Thinking like a kindergartener can help you accomplish more goals

The following post was originally written for the PMI Michiana January 2022 newsletter.

When we’re kids, we tend to draw colorful, imaginative pictures to show our ambitions. Add a cape and you’re a superhero. Sketch long legs and all of a sudden you’re 8 feet tall. With crayons and a little imagination, you can have polka dots all over your body, seven legs, a pet crocodile, or just about anything you can imagine. Proudly, we displayed our artwork on the refrigerator or cover our doors and walls to show off our work.

Fast forward to now, as adults. Our ambitions are organized in project boards and spreadsheets, hidden in files and folders on our computers. They’re much more subdued and based on whatever data we can pull to support them. We use systems, like setting SMART goals, to get stuff done. Quite frankly, our goals tend to get a lot more boring as we age, especially in a business setting. Neither of these systems seem to work at accomplishing all of our goals, but one is a much better system, and it’s probably not what you think.

A few years ago, I had a realization about the systems I mentioned above and how they help or hinder our goals. I knew there had to be a method better than SMART to accomplish objectives, and that’s where I came across a system that matched the “think like a kindergartener” approach that I suspected would get better results: the FAST system. The FAST system was created by Donald Sull, a senior lecturer at MIT Sloan School of Management and Charles Sull, a partner at Charles Thames Strategy Partners.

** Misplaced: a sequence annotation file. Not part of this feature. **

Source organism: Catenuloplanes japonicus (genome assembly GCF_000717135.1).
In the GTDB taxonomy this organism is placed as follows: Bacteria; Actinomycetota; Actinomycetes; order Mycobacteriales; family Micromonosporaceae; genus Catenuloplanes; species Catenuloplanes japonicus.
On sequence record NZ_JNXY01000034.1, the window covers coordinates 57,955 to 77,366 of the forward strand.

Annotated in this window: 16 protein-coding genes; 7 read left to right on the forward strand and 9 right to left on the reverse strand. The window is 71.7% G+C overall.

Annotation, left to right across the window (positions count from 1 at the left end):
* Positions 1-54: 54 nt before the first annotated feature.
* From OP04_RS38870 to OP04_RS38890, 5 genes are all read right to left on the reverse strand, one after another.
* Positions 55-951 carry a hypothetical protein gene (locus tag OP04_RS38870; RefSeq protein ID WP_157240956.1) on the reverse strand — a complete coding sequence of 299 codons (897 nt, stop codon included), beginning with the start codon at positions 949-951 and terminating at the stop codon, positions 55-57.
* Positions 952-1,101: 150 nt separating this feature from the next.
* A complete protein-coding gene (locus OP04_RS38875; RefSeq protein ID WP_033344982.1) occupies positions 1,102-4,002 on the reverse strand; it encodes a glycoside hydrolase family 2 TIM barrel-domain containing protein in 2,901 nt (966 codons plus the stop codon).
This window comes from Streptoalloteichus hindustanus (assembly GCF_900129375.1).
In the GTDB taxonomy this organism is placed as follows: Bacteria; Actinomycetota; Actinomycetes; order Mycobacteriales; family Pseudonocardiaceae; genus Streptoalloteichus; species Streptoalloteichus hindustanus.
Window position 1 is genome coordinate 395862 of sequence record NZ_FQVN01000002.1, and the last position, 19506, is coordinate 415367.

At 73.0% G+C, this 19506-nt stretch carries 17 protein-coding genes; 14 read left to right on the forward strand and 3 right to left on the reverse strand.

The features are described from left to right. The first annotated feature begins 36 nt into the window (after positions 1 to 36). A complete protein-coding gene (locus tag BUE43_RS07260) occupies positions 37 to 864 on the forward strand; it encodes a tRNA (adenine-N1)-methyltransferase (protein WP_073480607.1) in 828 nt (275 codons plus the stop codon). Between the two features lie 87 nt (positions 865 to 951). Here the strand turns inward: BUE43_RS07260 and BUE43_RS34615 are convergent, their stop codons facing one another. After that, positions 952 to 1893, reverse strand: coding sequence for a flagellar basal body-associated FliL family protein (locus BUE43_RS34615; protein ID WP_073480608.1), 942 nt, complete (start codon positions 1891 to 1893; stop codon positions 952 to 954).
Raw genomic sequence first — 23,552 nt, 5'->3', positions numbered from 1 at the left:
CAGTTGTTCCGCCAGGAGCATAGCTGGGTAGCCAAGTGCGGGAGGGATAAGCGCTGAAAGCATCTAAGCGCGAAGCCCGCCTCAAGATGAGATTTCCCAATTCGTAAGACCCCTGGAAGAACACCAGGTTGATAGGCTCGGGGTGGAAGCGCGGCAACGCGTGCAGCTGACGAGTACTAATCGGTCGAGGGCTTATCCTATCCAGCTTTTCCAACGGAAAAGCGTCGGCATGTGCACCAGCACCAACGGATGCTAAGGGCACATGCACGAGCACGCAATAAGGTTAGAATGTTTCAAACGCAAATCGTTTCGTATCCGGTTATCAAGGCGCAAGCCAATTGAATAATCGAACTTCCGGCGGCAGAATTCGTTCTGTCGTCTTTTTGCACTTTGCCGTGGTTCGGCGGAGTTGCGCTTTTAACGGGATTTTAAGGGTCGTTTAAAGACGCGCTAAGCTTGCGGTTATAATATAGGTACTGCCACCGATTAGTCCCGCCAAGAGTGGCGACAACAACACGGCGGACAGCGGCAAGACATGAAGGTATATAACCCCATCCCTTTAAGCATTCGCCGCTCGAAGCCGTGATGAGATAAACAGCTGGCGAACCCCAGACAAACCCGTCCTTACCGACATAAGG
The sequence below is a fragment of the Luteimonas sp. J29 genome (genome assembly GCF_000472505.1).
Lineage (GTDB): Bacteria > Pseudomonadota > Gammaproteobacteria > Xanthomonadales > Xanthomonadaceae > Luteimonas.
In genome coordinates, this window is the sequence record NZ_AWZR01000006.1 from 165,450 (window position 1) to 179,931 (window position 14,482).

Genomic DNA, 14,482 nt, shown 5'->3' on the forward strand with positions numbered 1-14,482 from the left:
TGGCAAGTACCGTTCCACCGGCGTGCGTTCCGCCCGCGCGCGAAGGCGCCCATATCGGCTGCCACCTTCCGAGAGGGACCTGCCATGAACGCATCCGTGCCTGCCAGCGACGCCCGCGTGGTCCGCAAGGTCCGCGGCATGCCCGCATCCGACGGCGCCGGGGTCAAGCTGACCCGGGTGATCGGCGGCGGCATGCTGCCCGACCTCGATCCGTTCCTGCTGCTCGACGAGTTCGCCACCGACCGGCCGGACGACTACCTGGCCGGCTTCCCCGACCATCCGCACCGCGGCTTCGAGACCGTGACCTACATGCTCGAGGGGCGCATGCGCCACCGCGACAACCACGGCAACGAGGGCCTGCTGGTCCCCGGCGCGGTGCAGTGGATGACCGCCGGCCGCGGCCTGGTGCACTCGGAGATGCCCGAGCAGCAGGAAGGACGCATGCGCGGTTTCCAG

FAST is defined as Frequently discussed, Ambitious, Specific, and Transparent. When you think about how kids share their ambitions, it tends to be closer to this instead of Specific, Measurable, Achievable, Realistic, and Timebound. In fact, the SMART system ignores ambitious goals altogether, opting instead for safe goals – and they still fail to happen. The FAST approach, on the other hand, focuses on putting your goals front and center, making them visible and talked about and most of all, enthusiastically aspirational.

Frequently Discussed

With Project Management software, it’s easy to share ongoing tasks and the work that is being done. We can keep our goals front-of-mind — but only if we incorporate more discussion, feedback, and positive communication. The goals themselves should be talked about frequently rather than separating the tasks fully from the reason for the work. Think about an over-eager 5 year old with a new drawing. They want to share it with anyone who will listen. Many systems now focus solely on the work that’s done to accomplish the goal rather than celebrating the goal that the work aims to accomplish. It’s easy to forget why we’re doing the task work when you lose sight of the big picture.

Ambitious